The University of the Arts London is ranked the sixth university in the world for Art and Design in the QS world rankings. It has impacted the creative industries worldwide, in part by launching the iconic careers of Lubaina Himid, Stella McCartney and Anish Kapoor… just to name a few.
But it wasn’t until 2004 that the colleges formed an official federation under the name “University of the Arts London,” aka UAL. Today, the university is made up of six colleges, each with their own rich history and identity — most dating back to the early 19th century. But their unique past presents design challenges because the organization uses a number of identities. As Declan Talbert, a UX designer at UAL, put it, “everyone looks after their own site and they each want to implement their own style.” As a result, UAL’s digital experiences can feel disjointed and inconsistent.
Since last year (2017), the User Experience team has been focused on reshaping UAL’s core digital experience to be more user-centric as part of the Digital Transformation Program. The team partnered with the University’s brand, content and development teams for the program. Updating the website was phase one. And while a design system would be an eventual output of the project, the team stumbled upon the opportunity midway through the website project. As Andrea Caporale, UX manager at UAL, said, “the design system was good collateral damage.”
The UX team tested several design tools during the early phases of the website project and struggled with the siloed nature of most applications. As Talbert said, “We immediately fell into issues trying to collaborate with our Sketch files — the problem was we were not able to work seamlessly on files together.” Between working with outside agencies and internal stakeholders spread across 14 campuses, the team grew frustrated. Versioning issues caused confusion, syncing files took time, and, as a result, communication loops became exhausting which caused a rift between dev and design.
After just three days we saw all the benefits of Figma.
After testing out Figma, Talbert recommended the team try it. Because Figma is accessible from any computer with a browser and enabled the team to collaborate online in real-time, they decided to make the switch, even though they were midway through the website project. Because importing their original files from Sketch was a simple drag and drop, Caporale said, “after just three days we saw all the benefits of Figma.” Having a centralized source of the truth across developers, designers, key stakeholders and even executives resulted in an unprecedented level of transparency. And most impactful was the new level of collaboration between development and design. According to front-end developer Bo Ajayi-Walmsley, “Just seeing all our work within one tool was incredibly useful.”
Equipped with the right tool all teams and external agencies were finally speaking the same language. But given the extensive nature of the website project, the team decided they’d have to build everything from scratch. In an effort to save time, Caporale saw the opportunity to prioritize the design system. As Caporale puts it, “building out the Design System came naturally thanks to the quality of features in Figma.” Thus, the UAL design system was born.
The teams worked in tandem on both the design system and the website project, both were of equal importance to the overall website redesign and helpful to align other Digital Transformation Program key projects. Caporale said, “The design system was not just about creating components for our website, it was a way to connect together all of our channels and give them the same style and functionality.” The goal was to harmonize components across colleges and streamline processes.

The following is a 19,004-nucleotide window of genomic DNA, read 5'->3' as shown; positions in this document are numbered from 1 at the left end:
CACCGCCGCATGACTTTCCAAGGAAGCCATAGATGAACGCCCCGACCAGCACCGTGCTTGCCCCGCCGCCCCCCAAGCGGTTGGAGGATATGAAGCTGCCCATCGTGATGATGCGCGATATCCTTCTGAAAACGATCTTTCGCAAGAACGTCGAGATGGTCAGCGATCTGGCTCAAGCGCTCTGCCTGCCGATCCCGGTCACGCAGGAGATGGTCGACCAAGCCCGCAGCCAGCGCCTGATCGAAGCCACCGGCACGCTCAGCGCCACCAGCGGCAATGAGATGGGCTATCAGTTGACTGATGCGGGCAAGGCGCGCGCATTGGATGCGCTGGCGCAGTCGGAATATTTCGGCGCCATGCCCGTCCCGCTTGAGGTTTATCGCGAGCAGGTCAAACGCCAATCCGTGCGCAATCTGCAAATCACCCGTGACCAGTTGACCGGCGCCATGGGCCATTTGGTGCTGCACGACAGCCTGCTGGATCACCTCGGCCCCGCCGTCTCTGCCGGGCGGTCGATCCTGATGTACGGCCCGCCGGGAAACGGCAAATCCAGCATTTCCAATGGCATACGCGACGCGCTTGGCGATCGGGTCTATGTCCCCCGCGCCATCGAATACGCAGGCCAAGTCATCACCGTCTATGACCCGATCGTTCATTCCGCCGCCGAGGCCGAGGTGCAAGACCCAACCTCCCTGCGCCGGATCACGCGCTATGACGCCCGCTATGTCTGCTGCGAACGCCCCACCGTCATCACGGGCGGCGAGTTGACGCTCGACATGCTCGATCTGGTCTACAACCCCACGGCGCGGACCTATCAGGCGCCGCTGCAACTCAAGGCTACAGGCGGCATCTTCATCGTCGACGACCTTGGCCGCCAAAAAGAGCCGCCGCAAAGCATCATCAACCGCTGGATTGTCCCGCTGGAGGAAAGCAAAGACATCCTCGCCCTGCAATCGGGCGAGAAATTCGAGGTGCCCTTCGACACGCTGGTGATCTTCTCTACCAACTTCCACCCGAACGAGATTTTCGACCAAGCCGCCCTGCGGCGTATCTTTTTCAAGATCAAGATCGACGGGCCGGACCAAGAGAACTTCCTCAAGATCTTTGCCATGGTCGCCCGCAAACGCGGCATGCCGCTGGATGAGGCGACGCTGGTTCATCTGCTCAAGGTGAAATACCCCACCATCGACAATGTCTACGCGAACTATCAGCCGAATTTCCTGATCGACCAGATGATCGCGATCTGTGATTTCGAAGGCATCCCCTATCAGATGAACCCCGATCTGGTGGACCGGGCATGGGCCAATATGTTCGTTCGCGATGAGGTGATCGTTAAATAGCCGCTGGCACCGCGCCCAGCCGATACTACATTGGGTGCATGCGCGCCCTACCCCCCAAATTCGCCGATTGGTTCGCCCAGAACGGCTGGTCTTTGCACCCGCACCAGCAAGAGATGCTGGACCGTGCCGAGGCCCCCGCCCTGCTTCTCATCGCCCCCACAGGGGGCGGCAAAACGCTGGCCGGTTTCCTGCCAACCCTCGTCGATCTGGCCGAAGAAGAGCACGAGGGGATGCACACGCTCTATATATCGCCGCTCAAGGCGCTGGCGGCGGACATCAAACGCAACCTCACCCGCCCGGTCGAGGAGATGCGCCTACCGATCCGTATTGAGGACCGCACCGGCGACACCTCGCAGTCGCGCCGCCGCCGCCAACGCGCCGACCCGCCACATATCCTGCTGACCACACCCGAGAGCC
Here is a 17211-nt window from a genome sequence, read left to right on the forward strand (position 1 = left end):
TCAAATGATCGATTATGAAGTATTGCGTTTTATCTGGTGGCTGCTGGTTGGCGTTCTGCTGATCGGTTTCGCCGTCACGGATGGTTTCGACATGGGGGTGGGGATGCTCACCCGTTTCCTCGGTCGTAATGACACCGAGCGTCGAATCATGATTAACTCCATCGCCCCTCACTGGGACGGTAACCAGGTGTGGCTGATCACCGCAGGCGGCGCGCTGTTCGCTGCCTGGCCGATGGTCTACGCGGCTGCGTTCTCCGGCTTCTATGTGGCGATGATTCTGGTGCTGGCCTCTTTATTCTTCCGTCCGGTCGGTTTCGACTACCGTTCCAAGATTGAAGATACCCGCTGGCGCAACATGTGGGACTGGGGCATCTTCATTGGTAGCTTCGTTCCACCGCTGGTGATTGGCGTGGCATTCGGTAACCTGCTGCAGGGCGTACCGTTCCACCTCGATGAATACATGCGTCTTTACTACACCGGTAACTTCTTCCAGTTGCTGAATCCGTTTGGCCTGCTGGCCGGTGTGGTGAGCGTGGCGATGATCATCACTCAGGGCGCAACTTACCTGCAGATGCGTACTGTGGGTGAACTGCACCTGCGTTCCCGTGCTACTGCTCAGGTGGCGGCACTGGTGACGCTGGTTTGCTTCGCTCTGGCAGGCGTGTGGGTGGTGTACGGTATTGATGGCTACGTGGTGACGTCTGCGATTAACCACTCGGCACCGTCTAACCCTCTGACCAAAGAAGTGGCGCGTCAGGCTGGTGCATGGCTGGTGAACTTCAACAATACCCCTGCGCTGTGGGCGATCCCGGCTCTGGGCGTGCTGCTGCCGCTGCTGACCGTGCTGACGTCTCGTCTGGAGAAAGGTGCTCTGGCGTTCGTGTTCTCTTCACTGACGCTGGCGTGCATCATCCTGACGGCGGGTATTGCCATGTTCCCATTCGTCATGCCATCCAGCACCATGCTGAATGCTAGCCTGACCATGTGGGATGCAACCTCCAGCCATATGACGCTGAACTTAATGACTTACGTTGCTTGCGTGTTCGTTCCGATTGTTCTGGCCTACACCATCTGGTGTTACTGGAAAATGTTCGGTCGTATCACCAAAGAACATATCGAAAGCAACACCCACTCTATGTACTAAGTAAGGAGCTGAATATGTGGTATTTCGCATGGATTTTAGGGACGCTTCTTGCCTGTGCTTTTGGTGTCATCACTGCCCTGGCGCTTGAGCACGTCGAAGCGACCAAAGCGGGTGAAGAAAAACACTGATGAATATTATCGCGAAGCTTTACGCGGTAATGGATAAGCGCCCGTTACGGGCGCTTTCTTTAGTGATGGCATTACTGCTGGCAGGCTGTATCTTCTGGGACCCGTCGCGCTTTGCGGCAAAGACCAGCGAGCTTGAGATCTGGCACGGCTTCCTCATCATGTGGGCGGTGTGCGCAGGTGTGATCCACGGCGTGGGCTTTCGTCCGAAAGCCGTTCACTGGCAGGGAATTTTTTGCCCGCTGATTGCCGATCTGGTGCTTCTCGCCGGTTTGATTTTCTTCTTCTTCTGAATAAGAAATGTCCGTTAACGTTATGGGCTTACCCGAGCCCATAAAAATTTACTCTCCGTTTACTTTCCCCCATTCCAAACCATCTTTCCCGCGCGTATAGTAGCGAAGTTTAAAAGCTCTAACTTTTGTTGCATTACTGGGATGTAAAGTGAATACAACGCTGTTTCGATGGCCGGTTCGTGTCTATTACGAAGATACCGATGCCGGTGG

To get started, the UX team conducted a series of workshops with students and business partners to understand what features were critical in the design system. The idea was to uncover every single component and all the discrepancies.
The team then translated the style guide into digital assets. And given the complexity of UAL’s brand, the design system had to be flexible enough to allow the use of different colors, typography and personality. Using the team library in Figma allowed the UX team to have a living version of their brand guidelines that is accessible to all — no matter their device or location. And with the recent release of Figma Styles, “it was like our prayers were answered,” said Talbert. Because Styles allows you to apply color styles separately from text and effect styles, the team can provide an added level of flexibility.
With the design system taking shape, the website project moved at lightning speed. Leveraging components, the team built base pages to act as templates, enabling development to spin up new pages fast. According to Joshua Shindler, Digital Development manager at UAL, “With our Design System in Figma, we’re able to move faster because we’re able to instantly see how designs can be created in code.” The teams were finally synchronized around one common system. For the first time, the teams could actually bridge the gap between developers and designers and effectively communicate with each other.
We’re able to move faster because we can instantly see how designs can be created in code.
Collecting feedback on the website design was simplified, too. “The executive board can access a Figma link, view it at their leisure and see how the website project is developing,” says Talbert.
In the end, the new UAL website launched — and on time. But it was the reaction to the project that may have been the biggest win. Everyone in the organisation feels this as an exciting, new beginning — from the students through to the executive board. As Caporale puts it, “Our design system in Figma marks the starting point of a new journey where we build more consistently and speak the same language across every single part of the UAL experience.”